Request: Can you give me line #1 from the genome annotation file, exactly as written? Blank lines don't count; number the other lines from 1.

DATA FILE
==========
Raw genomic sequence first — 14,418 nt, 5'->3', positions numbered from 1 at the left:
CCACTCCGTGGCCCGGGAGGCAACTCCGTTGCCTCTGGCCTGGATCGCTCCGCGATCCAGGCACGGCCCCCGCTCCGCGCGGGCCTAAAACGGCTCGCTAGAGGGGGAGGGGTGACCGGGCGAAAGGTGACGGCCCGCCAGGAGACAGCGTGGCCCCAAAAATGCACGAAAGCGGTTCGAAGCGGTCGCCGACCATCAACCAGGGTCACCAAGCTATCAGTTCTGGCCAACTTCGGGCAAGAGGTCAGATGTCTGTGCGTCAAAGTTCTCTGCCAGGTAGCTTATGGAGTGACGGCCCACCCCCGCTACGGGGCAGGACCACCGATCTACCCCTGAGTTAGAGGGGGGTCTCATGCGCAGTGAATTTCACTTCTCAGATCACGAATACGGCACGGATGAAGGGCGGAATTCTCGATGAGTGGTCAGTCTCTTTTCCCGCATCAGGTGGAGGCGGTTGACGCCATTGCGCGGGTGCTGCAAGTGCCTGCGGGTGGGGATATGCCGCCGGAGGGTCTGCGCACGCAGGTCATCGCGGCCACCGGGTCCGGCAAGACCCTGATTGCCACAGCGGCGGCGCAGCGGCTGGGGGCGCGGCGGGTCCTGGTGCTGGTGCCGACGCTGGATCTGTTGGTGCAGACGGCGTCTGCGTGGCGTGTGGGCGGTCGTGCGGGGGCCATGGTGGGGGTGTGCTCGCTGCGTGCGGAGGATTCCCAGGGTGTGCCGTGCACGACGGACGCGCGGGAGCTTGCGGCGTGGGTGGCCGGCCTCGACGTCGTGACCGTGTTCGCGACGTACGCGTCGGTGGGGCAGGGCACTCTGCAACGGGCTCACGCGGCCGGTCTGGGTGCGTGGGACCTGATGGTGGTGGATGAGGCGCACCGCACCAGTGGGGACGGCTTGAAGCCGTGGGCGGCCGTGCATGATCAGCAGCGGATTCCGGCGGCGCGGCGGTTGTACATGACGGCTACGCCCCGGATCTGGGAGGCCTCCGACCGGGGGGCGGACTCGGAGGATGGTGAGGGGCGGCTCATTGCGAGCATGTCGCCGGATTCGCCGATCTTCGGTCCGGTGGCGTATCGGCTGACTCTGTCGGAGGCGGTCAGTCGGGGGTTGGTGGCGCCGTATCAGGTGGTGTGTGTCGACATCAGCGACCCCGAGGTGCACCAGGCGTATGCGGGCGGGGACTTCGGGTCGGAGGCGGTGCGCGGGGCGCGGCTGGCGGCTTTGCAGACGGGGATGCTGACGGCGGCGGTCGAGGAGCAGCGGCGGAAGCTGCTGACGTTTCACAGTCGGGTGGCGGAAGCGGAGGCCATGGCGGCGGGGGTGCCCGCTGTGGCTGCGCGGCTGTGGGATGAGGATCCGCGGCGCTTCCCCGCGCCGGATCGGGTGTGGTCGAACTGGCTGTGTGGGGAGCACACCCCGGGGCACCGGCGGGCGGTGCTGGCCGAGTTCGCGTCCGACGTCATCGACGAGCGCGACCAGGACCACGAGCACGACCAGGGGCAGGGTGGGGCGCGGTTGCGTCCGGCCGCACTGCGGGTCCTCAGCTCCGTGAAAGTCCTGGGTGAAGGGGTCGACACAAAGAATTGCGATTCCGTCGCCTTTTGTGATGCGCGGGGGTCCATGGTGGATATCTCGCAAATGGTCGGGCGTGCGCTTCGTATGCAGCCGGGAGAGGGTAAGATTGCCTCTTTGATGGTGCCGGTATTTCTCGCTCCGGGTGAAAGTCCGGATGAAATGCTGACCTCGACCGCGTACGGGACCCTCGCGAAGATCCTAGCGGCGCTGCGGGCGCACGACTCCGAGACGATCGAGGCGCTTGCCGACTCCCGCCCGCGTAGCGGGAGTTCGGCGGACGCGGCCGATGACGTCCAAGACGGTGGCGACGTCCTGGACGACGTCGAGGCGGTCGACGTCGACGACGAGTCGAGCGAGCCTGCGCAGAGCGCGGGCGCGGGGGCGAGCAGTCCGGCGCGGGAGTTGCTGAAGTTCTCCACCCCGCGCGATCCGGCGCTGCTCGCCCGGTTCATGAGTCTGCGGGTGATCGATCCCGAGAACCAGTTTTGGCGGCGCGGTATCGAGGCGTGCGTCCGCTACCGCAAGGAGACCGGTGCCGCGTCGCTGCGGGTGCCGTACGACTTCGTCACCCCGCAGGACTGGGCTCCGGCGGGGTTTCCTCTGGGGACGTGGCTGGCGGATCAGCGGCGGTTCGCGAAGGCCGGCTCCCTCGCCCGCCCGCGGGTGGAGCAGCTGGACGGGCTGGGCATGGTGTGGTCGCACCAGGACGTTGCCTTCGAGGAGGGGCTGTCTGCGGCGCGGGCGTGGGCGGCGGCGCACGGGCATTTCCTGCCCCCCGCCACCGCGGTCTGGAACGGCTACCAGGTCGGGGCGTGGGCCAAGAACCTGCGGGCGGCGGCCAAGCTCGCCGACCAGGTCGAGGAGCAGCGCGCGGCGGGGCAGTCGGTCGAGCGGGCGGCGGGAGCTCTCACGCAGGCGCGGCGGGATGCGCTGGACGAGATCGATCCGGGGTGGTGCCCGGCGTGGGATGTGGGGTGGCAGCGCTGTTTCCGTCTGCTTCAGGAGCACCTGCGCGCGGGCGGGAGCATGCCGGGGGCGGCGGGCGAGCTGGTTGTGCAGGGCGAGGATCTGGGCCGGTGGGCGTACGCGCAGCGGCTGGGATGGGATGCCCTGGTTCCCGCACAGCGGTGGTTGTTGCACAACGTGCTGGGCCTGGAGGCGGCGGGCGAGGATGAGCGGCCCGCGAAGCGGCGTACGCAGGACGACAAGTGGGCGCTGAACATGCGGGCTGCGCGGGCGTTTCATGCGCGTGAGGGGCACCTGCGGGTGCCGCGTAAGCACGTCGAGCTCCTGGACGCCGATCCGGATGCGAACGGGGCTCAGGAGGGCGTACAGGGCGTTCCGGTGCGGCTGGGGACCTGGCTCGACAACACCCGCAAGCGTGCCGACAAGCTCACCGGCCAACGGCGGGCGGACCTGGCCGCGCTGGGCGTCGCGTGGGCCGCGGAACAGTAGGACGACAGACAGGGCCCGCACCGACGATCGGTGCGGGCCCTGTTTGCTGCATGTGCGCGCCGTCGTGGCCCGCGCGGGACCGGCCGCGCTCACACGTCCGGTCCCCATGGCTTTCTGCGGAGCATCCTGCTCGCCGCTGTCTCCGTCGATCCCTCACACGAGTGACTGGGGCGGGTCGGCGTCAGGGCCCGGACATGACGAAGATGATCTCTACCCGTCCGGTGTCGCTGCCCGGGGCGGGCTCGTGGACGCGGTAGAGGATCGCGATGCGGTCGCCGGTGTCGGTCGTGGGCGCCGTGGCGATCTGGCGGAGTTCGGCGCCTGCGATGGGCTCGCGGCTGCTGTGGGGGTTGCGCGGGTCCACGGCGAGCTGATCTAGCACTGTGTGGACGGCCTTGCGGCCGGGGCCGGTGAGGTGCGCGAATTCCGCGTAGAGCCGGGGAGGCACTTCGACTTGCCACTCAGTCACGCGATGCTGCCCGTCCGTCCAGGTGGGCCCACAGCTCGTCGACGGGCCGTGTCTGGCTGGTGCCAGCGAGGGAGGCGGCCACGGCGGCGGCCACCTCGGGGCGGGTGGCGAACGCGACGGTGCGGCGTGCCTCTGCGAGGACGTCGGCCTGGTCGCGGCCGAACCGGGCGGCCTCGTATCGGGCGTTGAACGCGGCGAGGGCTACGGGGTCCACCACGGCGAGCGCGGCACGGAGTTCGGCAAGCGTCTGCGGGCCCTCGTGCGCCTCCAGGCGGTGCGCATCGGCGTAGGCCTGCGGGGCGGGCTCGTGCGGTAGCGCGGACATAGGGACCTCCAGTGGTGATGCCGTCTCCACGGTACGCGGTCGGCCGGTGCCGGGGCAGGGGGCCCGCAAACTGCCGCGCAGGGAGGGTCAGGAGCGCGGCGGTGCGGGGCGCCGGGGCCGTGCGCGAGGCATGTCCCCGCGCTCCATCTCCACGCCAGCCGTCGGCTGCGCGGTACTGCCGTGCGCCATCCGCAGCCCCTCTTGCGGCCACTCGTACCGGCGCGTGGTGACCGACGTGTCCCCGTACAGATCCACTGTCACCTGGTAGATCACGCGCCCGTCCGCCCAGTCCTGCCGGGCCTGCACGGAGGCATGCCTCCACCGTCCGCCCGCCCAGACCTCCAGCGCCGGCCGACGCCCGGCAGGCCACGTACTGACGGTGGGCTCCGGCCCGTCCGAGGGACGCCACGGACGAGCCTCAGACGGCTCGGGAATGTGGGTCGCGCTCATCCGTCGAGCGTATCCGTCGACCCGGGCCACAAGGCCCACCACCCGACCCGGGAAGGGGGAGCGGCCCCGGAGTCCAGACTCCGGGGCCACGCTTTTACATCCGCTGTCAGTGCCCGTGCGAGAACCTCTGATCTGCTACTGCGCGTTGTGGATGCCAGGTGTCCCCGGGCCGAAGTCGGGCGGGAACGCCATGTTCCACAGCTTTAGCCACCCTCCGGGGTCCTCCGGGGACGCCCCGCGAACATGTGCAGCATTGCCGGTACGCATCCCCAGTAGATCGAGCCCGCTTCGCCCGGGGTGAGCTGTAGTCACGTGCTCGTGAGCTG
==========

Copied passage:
Raw genomic sequence first — 14,418 nt, 5'->3', positions numbered from 1 at the left: